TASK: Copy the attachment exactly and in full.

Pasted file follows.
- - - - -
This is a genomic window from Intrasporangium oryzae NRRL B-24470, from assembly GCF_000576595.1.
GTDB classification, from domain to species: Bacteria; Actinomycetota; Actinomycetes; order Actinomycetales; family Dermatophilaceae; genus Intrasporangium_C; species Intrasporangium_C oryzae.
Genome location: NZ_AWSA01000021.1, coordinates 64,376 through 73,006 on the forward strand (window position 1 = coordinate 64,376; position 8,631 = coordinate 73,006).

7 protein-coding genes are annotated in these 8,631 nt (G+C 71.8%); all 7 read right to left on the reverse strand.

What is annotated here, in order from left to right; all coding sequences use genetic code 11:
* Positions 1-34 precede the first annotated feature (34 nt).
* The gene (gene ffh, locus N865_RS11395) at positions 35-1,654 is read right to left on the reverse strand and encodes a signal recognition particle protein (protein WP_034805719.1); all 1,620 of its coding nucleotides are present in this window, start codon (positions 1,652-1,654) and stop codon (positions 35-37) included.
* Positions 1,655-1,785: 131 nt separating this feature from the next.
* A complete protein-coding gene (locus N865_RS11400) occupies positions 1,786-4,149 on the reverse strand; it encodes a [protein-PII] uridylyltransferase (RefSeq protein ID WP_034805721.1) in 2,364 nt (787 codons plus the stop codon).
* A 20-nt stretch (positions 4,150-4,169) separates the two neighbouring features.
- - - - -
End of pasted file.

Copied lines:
This is a genomic window from Intrasporangium oryzae NRRL B-24470, from assembly GCF_000576595.1.
GTDB classification, from domain to species: Bacteria; Actinomycetota; Actinomycetes; order Actinomycetales; family Dermatophilaceae; genus Intrasporangium_C; species Intrasporangium_C oryzae.
Genome location: NZ_AWSA01000021.1, coordinates 64,376 through 73,006 on the forward strand (window position 1 = coordinate 64,376; position 8,631 = coordinate 73,006).

7 protein-coding genes are annotated in these 8,631 nt (G+C 71.8%); all 7 read right to left on the reverse strand.

What is annotated here, in order from left to right; all coding sequences use genetic code 11:
* Positions 1-34 precede the first annotated feature (34 nt).
* The gene (gene ffh, locus N865_RS11395) at positions 35-1,654 is read right to left on the reverse strand and encodes a signal recognition particle protein (protein WP_034805719.1); all 1,620 of its coding nucleotides are present in this window, start codon (positions 1,652-1,654) and stop codon (positions 35-37) included.
* Positions 1,655-1,785: 131 nt separating this feature from the next.
* A complete protein-coding gene (locus N865_RS11400) occupies positions 1,786-4,149 on the reverse strand; it encodes a [protein-PII] uridylyltransferase (RefSeq protein ID WP_034805721.1) in 2,364 nt (787 codons plus the stop codon).
* A 20-nt stretch (positions 4,150-4,169) separates the two neighbouring features.